Why Cities Rock

Season 6, Episode 39 This week on Freakonomics Radio: could it be that cities are humanity’s greatest invention? Is it possible that, despite their reputation as soot-spewing engines of doom, they make us richer, smarter, happier and (gulp) greener? Plus: Stephen Dubner speaks with Eric Garcetti, the mayor of Los Angeles. To find out more, check […]

Why is Bad Environmentalism Such an Easy Sell?

Season 6, Episode 33 We already know it’s not easy being green. But Stephen J. Dubner wants to know, “What about selling green?” It turns out that’s pretty easy. Plus: researchers are trying to figure out why we get bored and what it means for the economy. To find out more, check out the podcasts from which this hour was […]

Outsiders by Design

Season 6, Episode 30 On this week’s episode of Freakonomics Radio: What does it mean to pursue something that everyone else thinks is nuts? And what does it take to succeed? Plus, Stephen J. Dubner asks, “What do medieval nuns and Bo Jackson have in common?” To find out more, check out the podcasts from which this […]

In Praise of Incrementalism

Season 6, Episode 20  On this week’s episode of Freakonomics Radio: what do the Italian Renaissance, Olympic cycling, and civil rights movements have in common? In each case, huge breakthroughs came from taking tiny steps. In a world where everyone is looking for the next moonshot, Stephen J. Dubner argues that we shouldn’t ignore the power of incrementalism. […]

In Praise of Maintenance

Season 6, Episode 19 On this week’s episode of Freakonomics Radio: Our society is obsessed with innovation, which has a pretty high cost. Stephen J. Dubner got obsessed with the notion of maintenance, and talks about why it isn’t the enemy of innovation, but rather the saving grace of American infrastructure. Speaking of things that need taking care of, […]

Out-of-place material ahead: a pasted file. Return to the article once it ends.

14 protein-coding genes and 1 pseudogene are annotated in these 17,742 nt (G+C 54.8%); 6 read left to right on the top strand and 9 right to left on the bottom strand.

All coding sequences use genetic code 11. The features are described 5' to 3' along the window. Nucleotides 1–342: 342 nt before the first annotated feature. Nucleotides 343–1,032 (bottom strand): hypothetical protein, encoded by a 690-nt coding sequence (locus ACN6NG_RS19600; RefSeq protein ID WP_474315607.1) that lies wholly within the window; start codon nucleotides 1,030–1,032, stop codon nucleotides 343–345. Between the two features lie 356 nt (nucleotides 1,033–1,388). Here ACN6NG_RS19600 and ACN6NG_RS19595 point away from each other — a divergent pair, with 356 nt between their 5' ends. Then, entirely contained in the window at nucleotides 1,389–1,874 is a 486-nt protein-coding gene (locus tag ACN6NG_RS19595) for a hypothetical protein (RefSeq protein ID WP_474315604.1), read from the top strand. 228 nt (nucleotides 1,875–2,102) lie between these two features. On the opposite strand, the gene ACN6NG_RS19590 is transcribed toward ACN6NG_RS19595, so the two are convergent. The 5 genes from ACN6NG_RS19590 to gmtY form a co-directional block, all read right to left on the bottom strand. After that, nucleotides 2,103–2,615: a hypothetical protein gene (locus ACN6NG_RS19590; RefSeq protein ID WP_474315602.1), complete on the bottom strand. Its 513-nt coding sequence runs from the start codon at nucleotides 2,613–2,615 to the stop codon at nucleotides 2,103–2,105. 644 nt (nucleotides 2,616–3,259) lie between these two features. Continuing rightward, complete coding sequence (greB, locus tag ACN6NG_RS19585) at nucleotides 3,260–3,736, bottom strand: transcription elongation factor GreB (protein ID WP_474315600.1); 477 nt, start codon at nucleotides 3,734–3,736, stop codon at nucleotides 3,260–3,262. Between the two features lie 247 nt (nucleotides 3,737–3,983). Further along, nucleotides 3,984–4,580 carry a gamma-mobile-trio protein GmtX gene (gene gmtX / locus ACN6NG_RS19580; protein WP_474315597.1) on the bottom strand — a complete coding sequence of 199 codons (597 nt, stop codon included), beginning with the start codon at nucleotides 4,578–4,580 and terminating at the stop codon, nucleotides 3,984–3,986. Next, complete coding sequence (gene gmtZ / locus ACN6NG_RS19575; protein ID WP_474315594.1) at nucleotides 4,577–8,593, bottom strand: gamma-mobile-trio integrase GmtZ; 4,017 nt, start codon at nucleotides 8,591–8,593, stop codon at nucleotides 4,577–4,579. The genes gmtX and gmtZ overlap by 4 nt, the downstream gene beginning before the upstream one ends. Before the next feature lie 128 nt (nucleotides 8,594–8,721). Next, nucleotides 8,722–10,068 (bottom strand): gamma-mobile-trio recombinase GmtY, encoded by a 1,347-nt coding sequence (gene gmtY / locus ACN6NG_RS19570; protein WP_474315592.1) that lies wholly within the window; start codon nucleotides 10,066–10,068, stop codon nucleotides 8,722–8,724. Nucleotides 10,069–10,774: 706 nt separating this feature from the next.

Trust Me

Season 6, Episode 15 This week on Freakonomics Radio: Societies where people trust one another are healthier and wealthier. In the U.S. (and the U.K. and elsewhere), social trust has been falling for decades — in part because our populations are more diverse. What can we do to fix it? Plus: Some of our most […]

Trust Me (Ep. 266)

Societies where people trust one another are healthier and wealthier. In the U.S. (and the U.K. and elsewhere), social trust has been falling for decades -- in part because our populations are more diverse. What can we do to fix it?

In Praise of Incrementalism (Ep. 264)

What do Renaissance painting, civil-rights movements, and Olympic cycling have in common? In each case, huge breakthroughs came from taking tiny steps. In a world where everyone is looking for the next moonshot, we shouldn’t ignore the power of incrementalism.

In Praise of Maintenance (Ep. 263)

Has our culture’s obsession with innovation led us to neglect the fact that things also need to be taken care of?

“If Mayors Ruled the World”

Season 5, Episode 30 This week, Freakonomics Radio expands on an idea from political theorist Benjamin Barber, who wrote If Mayors Ruled the World: Dysfunctional Nations, Rising Cities. Barber argues that cities are paragons of good governance — compared, at least, to nation-states — and that is largely due to their mayors. Mayors, Barber argues, are can-do people […]